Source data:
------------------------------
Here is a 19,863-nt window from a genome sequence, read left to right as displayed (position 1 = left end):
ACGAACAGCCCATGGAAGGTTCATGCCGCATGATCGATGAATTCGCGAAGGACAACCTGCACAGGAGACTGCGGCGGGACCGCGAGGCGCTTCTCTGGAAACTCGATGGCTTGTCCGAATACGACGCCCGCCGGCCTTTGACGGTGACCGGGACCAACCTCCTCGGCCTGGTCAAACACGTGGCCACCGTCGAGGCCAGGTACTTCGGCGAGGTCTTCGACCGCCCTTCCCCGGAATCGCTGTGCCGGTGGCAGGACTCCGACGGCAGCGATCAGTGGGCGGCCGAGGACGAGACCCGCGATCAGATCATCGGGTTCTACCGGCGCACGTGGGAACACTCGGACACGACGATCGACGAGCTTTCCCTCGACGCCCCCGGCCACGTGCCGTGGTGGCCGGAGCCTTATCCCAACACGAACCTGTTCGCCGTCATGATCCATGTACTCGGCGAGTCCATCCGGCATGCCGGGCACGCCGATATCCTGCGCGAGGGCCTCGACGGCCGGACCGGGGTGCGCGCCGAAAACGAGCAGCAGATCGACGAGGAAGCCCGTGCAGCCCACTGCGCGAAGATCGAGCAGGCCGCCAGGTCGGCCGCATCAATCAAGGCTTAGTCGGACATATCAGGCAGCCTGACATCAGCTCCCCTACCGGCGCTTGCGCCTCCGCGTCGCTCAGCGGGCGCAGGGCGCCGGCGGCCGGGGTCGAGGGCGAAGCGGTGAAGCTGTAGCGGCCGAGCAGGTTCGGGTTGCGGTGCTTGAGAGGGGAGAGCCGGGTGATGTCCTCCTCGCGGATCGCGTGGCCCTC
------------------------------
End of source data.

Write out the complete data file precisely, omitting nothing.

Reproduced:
Here is a 19,863-nt window from a genome sequence, read left to right as displayed (position 1 = left end):
ACGAACAGCCCATGGAAGGTTCATGCCGCATGATCGATGAATTCGCGAAGGACAACCTGCACAGGAGACTGCGGCGGGACCGCGAGGCGCTTCTCTGGAAACTCGATGGCTTGTCCGAATACGACGCCCGCCGGCCTTTGACGGTGACCGGGACCAACCTCCTCGGCCTGGTCAAACACGTGGCCACCGTCGAGGCCAGGTACTTCGGCGAGGTCTTCGACCGCCCTTCCCCGGAATCGCTGTGCCGGTGGCAGGACTCCGACGGCAGCGATCAGTGGGCGGCCGAGGACGAGACCCGCGATCAGATCATCGGGTTCTACCGGCGCACGTGGGAACACTCGGACACGACGATCGACGAGCTTTCCCTCGACGCCCCCGGCCACGTGCCGTGGTGGCCGGAGCCTTATCCCAACACGAACCTGTTCGCCGTCATGATCCATGTACTCGGCGAGTCCATCCGGCATGCCGGGCACGCCGATATCCTGCGCGAGGGCCTCGACGGCCGGACCGGGGTGCGCGCCGAAAACGAGCAGCAGATCGACGAGGAAGCCCGTGCAGCCCACTGCGCGAAGATCGAGCAGGCCGCCAGGTCGGCCGCATCAATCAAGGCTTAGTCGGACATATCAGGCAGCCTGACATCAGCTCCCCTACCGGCGCTTGCGCCTCCGCGTCGCTCAGCGGGCGCAGGGCGCCGGCGGCCGGGGTCGAGGGCGAAGCGGTGAAGCTGTAGCGGCCGAGCAGGTTCGGGTTGCGGTGCTTGAGAGGGGAGAGCCGGGTGATGTCCTCCTCGCGGATCGCGTGGCCCTC